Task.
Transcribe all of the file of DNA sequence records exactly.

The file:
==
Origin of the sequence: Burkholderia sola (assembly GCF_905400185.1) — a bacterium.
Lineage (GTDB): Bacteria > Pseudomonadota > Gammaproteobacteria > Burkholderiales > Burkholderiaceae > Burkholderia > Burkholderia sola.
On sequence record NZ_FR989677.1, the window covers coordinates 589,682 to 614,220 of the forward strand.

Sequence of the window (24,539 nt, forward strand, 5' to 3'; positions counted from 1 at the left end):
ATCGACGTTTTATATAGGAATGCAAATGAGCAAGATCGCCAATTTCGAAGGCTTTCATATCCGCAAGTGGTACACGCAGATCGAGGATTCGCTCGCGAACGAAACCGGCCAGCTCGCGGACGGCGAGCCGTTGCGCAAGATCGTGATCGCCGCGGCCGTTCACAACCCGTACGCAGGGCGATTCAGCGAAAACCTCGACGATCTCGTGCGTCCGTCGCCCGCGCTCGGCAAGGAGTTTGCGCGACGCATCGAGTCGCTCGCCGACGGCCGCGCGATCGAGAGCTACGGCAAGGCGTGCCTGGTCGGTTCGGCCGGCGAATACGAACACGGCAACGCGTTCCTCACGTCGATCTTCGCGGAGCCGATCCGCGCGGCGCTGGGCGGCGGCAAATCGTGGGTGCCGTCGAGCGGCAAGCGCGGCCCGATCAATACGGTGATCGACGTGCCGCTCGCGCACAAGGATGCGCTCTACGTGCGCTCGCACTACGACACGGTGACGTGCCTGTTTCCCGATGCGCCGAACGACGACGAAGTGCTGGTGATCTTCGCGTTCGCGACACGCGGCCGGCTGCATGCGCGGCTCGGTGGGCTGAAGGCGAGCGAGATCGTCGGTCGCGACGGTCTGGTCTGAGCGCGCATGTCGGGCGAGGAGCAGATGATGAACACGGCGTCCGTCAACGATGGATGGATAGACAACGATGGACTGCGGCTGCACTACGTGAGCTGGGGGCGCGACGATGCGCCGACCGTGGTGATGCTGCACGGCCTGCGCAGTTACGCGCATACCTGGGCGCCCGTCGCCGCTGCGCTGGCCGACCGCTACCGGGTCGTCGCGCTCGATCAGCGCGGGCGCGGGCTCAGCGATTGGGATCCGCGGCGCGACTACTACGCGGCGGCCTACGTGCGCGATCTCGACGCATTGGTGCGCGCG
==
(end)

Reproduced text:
Origin of the sequence: Burkholderia sola (assembly GCF_905400185.1) — a bacterium.
Lineage (GTDB): Bacteria > Pseudomonadota > Gammaproteobacteria > Burkholderiales > Burkholderiaceae > Burkholderia > Burkholderia sola.
On sequence record NZ_FR989677.1, the window covers coordinates 589,682 to 614,220 of the forward strand.

Sequence of the window (24,539 nt, forward strand, 5' to 3'; positions counted from 1 at the left end):
ATCGACGTTTTATATAGGAATGCAAATGAGCAAGATCGCCAATTTCGAAGGCTTTCATATCCGCAAGTGGTACACGCAGATCGAGGATTCGCTCGCGAACGAAACCGGCCAGCTCGCGGACGGCGAGCCGTTGCGCAAGATCGTGATCGCCGCGGCCGTTCACAACCCGTACGCAGGGCGATTCAGCGAAAACCTCGACGATCTCGTGCGTCCGTCGCCCGCGCTCGGCAAGGAGTTTGCGCGACGCATCGAGTCGCTCGCCGACGGCCGCGCGATCGAGAGCTACGGCAAGGCGTGCCTGGTCGGTTCGGCCGGCGAATACGAACACGGCAACGCGTTCCTCACGTCGATCTTCGCGGAGCCGATCCGCGCGGCGCTGGGCGGCGGCAAATCGTGGGTGCCGTCGAGCGGCAAGCGCGGCCCGATCAATACGGTGATCGACGTGCCGCTCGCGCACAAGGATGCGCTCTACGTGCGCTCGCACTACGACACGGTGACGTGCCTGTTTCCCGATGCGCCGAACGACGACGAAGTGCTGGTGATCTTCGCGTTCGCGACACGCGGCCGGCTGCATGCGCGGCTCGGTGGGCTGAAGGCGAGCGAGATCGTCGGTCGCGACGGTCTGGTCTGAGCGCGCATGTCGGGCGAGGAGCAGATGATGAACACGGCGTCCGTCAACGATGGATGGATAGACAACGATGGACTGCGGCTGCACTACGTGAGCTGGGGGCGCGACGATGCGCCGACCGTGGTGATGCTGCACGGCCTGCGCAGTTACGCGCATACCTGGGCGCCCGTCGCCGCTGCGCTGGCCGACCGCTACCGGGTCGTCGCGCTCGATCAGCGCGGGCGCGGGCTCAGCGATTGGGATCCGCGGCGCGACTACTACGCGGCGGCCTACGTGCGCGATCTCGACGCATTGGTGCGCGCG